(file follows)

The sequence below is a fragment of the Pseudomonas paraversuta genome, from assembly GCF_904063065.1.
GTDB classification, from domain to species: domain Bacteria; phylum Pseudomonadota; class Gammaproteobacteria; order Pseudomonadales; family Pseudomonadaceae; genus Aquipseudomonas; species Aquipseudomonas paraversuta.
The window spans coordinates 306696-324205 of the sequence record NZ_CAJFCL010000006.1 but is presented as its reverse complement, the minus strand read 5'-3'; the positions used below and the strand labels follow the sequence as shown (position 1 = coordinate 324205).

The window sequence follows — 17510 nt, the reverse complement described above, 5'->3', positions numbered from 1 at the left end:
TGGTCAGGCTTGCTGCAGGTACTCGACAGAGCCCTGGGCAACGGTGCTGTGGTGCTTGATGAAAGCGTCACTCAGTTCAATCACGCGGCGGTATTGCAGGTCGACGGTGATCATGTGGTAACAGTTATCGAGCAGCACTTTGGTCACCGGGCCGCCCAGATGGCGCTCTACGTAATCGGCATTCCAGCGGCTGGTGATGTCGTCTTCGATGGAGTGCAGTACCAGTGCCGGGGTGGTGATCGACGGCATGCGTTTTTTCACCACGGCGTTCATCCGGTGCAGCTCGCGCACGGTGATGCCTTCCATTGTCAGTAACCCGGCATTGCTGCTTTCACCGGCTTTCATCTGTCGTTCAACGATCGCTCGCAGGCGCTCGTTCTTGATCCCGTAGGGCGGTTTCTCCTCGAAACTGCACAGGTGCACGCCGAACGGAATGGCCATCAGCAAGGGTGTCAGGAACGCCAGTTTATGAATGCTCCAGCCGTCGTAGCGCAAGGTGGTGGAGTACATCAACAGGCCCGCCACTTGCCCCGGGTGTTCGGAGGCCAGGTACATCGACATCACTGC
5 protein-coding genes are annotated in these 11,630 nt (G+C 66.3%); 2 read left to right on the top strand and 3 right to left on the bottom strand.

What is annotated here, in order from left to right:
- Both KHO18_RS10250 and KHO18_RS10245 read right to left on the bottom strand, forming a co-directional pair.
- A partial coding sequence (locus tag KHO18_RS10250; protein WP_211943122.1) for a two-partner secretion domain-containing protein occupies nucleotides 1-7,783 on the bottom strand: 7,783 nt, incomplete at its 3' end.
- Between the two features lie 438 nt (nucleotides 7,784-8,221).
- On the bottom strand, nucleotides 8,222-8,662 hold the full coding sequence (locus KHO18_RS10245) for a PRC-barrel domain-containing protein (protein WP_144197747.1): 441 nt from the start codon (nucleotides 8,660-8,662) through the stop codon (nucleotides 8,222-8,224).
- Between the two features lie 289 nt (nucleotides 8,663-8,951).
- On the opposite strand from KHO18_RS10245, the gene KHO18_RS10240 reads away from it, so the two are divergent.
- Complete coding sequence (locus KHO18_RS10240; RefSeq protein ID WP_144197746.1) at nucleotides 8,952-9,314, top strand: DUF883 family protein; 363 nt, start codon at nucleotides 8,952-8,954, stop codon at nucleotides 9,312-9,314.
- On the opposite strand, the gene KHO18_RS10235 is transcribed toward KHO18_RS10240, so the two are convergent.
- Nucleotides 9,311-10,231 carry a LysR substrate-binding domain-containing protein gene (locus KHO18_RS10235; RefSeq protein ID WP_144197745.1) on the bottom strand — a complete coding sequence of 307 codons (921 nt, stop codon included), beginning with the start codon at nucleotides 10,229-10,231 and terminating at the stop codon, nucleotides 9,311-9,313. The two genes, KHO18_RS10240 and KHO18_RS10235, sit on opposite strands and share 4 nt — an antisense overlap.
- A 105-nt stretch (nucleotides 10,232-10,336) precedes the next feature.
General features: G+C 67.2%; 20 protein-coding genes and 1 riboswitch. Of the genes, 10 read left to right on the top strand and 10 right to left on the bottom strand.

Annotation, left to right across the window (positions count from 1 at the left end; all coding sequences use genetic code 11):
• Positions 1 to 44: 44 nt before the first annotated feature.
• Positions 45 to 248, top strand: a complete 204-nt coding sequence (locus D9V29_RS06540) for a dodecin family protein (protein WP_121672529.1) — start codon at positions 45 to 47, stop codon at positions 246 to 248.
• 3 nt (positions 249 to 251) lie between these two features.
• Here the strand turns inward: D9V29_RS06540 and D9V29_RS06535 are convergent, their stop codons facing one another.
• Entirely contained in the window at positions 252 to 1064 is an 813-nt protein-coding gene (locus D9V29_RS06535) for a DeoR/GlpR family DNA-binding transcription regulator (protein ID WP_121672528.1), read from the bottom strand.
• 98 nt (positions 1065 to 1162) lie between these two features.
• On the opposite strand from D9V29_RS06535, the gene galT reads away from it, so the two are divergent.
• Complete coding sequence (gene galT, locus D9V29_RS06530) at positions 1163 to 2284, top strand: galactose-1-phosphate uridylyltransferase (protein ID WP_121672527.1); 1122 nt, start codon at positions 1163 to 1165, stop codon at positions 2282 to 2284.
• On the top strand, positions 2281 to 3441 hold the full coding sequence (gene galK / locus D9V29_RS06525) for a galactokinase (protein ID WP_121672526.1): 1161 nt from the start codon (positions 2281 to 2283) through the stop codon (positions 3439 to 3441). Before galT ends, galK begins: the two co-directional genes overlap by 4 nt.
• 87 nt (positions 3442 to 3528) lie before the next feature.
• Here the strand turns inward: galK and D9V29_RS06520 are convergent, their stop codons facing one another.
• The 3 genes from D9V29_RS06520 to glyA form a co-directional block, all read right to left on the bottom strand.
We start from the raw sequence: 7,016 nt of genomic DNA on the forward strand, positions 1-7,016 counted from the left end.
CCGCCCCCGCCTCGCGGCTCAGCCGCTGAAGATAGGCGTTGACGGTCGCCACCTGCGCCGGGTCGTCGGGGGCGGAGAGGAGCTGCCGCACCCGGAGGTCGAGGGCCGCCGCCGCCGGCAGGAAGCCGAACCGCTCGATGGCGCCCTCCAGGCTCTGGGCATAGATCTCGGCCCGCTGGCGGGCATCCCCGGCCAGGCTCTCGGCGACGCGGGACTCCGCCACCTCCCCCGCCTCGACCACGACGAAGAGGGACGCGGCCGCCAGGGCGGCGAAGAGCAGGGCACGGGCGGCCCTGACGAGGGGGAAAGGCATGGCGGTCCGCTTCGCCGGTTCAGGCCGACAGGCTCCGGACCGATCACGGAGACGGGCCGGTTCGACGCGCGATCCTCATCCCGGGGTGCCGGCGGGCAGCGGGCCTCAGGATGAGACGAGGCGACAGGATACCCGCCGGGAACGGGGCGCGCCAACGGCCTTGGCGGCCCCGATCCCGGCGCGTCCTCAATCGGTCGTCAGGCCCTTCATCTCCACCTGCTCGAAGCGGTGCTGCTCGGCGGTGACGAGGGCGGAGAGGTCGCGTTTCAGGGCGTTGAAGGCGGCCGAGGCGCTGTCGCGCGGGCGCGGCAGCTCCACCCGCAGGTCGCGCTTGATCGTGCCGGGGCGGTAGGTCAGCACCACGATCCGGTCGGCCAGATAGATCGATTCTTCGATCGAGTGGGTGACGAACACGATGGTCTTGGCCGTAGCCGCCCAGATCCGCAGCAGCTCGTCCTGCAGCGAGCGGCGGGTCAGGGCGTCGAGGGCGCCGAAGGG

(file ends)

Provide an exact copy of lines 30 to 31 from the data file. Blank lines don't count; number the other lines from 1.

• Here the strand turns inward: galK and D9V29_RS06520 are convergent, their stop codons facing one another.
• The 3 genes from D9V29_RS06520 to glyA form a co-directional block, all read right to left on the bottom strand.